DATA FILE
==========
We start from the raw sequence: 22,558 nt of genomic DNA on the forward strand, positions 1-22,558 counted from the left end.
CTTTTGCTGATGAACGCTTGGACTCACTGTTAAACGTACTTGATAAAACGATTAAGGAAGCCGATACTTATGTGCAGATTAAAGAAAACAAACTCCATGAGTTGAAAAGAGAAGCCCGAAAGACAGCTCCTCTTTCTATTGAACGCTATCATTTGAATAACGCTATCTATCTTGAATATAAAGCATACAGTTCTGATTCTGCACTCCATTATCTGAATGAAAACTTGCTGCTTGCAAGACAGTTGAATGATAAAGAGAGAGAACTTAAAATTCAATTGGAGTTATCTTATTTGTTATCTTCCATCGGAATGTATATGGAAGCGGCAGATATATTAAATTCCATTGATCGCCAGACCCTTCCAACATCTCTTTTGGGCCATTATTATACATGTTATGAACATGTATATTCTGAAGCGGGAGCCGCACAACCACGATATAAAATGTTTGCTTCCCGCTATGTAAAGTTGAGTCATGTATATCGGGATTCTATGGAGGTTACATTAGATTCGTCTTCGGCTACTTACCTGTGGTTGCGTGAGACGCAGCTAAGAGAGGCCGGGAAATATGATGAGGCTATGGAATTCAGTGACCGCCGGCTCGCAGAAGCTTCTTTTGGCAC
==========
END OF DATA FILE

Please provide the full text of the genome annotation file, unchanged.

We start from the raw sequence: 22,558 nt of genomic DNA on the forward strand, positions 1-22,558 counted from the left end.
CTTTTGCTGATGAACGCTTGGACTCACTGTTAAACGTACTTGATAAAACGATTAAGGAAGCCGATACTTATGTGCAGATTAAAGAAAACAAACTCCATGAGTTGAAAAGAGAAGCCCGAAAGACAGCTCCTCTTTCTATTGAACGCTATCATTTGAATAACGCTATCTATCTTGAATATAAAGCATACAGTTCTGATTCTGCACTCCATTATCTGAATGAAAACTTGCTGCTTGCAAGACAGTTGAATGATAAAGAGAGAGAACTTAAAATTCAATTGGAGTTATCTTATTTGTTATCTTCCATCGGAATGTATATGGAAGCGGCAGATATATTAAATTCCATTGATCGCCAGACCCTTCCAACATCTCTTTTGGGCCATTATTATACATGTTATGAACATGTATATTCTGAAGCGGGAGCCGCACAACCACGATATAAAATGTTTGCTTCCCGCTATGTAAAGTTGAGTCATGTATATCGGGATTCTATGGAGGTTACATTAGATTCGTCTTCGGCTACTTACCTGTGGTTGCGTGAGACGCAGCTAAGAGAGGCCGGGAAATATGATGAGGCTATGGAATTCAGTGACCGCCGGCTCGCAGAAGCTTCTTTTGGCAC